On Tuesday morning Mariana Jiminez a 71-year-old grandmother from the region in Ecuador devastated by Chevron’s massive oil contamination, dipped her hand in the oil black water covering the precious marshlands just off Louisiana’s Gulf coast and held a dying, oil-drenched crab in her hand.
This week, four Indigenous and community leaders from Ecuador, as well as advocates from Rainforest Action Network and Amazon Watch are deep in Louisiana’s sweltering Bayou to witness the depth of BP’s oil disaster and share lessons and cautionary tales with Indigenous communities in the Gulf.
The Ecuadoreans have traveled by boat and across traditional lands to meet the local United Houma Nation and Atakapa-Ishak tribes, communities dependent on a healthy Bayou for their survival and terrified of the toll this most recent oil disaster will have on their livelihoods, their families, and their very way of life.
In every conversation with every person we meet on this powerful, infuriating, and deeply sad journey it is remarkable how similar the stories are.
On Tuesday afternoon, Rosina Phillipe invited us unto her dock in the tiny Grand Bayou Village community, home to 9 Atakapa-Ishak families and accessible only by boat. Rosina explained that for thousands of years her community has depended on the bountiful Bayou for their food, water, and cultural practices. They have weathered terrible storms, government and oil industry theft of their land, but are afraid they may not survive this oil disaster. If her community can no longer eat or work, how will they continue to live on the water as they have done for generations?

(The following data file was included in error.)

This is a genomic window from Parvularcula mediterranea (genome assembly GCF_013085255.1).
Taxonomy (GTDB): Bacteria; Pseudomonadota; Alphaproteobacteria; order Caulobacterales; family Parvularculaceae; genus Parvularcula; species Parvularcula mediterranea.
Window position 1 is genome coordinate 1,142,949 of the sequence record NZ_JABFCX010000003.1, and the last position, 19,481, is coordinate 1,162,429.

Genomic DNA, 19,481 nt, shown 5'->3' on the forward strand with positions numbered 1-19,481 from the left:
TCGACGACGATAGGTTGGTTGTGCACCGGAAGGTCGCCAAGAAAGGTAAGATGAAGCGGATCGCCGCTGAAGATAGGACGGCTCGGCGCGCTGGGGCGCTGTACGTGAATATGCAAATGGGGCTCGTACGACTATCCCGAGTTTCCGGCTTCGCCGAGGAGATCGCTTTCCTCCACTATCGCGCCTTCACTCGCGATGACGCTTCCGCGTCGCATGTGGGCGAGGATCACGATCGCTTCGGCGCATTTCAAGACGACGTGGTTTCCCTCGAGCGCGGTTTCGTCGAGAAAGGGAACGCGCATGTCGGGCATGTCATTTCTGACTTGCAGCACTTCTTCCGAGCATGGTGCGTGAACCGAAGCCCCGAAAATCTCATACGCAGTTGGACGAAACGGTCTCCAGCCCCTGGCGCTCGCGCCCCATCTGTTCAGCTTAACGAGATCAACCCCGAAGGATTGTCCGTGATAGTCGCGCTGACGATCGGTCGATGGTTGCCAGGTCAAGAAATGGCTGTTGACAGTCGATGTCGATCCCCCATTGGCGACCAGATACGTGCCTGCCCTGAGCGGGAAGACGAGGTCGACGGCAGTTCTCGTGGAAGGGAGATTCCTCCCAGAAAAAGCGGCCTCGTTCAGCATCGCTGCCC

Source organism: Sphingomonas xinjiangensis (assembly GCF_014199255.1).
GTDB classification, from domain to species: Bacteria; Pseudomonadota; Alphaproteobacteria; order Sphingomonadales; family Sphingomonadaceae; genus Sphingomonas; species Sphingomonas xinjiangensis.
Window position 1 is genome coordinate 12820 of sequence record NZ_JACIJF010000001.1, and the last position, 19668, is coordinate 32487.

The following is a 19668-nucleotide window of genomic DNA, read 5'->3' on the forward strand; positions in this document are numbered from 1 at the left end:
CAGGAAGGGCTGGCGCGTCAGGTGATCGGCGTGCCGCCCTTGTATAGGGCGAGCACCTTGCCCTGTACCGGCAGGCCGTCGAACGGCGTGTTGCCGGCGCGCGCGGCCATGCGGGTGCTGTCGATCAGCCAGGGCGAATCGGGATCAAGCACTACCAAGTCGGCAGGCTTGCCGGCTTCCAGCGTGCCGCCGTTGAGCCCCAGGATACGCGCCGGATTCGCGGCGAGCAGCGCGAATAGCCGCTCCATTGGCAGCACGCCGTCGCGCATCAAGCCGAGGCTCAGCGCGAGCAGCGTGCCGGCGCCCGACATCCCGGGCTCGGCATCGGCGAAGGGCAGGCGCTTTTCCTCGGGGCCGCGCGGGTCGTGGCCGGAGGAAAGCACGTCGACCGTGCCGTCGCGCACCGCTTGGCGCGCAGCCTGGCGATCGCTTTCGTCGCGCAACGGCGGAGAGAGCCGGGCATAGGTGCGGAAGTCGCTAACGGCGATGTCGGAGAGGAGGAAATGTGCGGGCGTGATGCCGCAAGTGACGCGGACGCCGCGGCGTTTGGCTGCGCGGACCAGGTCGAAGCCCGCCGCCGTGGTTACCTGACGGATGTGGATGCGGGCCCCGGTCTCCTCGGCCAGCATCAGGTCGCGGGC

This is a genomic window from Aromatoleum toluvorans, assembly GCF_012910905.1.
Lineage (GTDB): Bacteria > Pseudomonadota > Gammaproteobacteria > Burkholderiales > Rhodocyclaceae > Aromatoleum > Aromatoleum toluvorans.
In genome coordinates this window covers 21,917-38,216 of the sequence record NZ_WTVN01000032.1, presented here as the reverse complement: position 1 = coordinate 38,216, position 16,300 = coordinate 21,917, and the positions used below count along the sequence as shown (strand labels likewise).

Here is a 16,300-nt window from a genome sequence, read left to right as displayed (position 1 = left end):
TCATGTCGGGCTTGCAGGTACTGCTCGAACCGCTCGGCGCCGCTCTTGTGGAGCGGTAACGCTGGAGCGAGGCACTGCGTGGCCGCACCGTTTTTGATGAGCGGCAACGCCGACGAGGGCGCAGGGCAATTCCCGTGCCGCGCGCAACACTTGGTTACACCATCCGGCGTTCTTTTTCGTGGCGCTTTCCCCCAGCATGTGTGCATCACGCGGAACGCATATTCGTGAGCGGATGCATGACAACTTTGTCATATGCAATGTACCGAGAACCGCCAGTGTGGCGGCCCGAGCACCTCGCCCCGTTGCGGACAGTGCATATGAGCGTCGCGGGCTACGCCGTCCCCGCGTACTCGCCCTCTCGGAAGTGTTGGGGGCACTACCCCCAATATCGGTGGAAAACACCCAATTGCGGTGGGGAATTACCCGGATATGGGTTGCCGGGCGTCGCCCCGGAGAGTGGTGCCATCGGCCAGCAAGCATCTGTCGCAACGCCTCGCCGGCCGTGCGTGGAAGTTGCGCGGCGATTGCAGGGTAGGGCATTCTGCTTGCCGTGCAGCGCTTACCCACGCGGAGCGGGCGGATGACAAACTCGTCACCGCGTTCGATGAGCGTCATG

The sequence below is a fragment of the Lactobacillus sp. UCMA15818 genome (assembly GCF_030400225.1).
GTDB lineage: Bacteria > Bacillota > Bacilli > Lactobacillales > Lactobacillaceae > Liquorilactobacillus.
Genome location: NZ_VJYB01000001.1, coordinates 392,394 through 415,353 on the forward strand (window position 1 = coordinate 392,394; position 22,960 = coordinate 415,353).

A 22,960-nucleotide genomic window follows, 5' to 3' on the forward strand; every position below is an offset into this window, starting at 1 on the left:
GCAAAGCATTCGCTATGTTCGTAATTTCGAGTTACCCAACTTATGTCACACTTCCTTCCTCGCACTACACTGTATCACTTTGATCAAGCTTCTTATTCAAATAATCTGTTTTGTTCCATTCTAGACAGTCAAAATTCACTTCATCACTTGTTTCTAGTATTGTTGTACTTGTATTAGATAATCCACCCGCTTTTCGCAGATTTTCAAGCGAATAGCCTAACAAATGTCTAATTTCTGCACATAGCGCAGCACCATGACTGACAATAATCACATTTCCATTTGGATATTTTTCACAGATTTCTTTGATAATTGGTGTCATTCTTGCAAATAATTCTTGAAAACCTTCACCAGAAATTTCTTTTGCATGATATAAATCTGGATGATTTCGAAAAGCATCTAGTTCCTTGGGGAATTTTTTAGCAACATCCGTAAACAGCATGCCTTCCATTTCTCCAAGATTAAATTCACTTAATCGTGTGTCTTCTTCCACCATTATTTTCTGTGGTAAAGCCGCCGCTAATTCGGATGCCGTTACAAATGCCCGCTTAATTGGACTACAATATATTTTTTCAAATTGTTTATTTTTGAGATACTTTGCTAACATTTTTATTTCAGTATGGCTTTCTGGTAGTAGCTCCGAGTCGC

While sharing a delicious lunch with leaders and elders of the United Houma Nation at an old Native school house turned tribal center, Emergildo, Humberto, Luis, and Mariana shared their experiences of Chevron’s oil contamination and the impact it has had on their environment, health, and traditional practices. They too used to fish, but have had to start farming to sustain themselves. They spoke of the family members they have lost from oil-related birth defects, illnesses, and cancers and warned the Houma of the long-term health problems they will face, long after the TV cameras and the company has left.
As we walked along the deserted, oil stained beach in Grand Isle, Brenda Dardar Robichaux, former Principal Chief of the United Houma Nation, explained how she has been struck by how similar her story is to the Indigenous people of Ecuador.
From Louisiana’s Bayou to Ecuador’s rainforest, you see the same oil-drenched waterways, dying animals, and smell the same toxic stench in the air. Families nurse their loved ones through similar oil-related illnesses, respiratory diseases, and cancers- while being told the same lies by the oil companies and politicians that the oil won’t hurt them. And Indigenous communities the world over are forced to adapt and fight like hell for their physical and cultural survival.